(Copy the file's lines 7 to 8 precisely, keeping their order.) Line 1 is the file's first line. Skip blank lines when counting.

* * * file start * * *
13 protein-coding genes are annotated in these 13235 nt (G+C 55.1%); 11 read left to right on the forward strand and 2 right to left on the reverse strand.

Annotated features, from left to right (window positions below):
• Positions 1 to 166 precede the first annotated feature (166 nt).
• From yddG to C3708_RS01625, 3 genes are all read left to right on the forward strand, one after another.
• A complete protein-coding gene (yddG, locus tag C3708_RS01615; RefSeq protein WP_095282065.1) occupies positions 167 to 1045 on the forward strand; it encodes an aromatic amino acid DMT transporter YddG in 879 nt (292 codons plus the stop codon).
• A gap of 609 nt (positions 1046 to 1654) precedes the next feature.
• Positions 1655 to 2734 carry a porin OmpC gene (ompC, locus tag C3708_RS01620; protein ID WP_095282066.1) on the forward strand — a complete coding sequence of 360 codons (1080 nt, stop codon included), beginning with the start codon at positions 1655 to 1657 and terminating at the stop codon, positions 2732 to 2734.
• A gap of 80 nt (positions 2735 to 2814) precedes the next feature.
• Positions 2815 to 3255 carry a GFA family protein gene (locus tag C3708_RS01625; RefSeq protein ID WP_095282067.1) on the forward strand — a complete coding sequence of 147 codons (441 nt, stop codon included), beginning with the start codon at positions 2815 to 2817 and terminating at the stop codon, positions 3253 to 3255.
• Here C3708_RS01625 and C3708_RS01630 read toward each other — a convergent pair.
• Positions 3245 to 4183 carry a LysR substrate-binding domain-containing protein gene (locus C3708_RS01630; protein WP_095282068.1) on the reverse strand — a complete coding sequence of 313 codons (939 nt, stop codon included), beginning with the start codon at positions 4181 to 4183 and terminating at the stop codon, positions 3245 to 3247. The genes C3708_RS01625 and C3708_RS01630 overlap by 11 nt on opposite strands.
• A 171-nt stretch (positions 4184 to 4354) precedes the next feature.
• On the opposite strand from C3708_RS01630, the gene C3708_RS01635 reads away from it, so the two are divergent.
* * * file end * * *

• Positions 1655 to 2734 carry a porin OmpC gene (ompC, locus tag C3708_RS01620; protein ID WP_095282066.1) on the forward strand — a complete coding sequence of 360 codons (1080 nt, stop codon included), beginning with the start codon at positions 1655 to 1657 and terminating at the stop codon, positions 2732 to 2734.
• A gap of 80 nt (positions 2735 to 2814) precedes the next feature.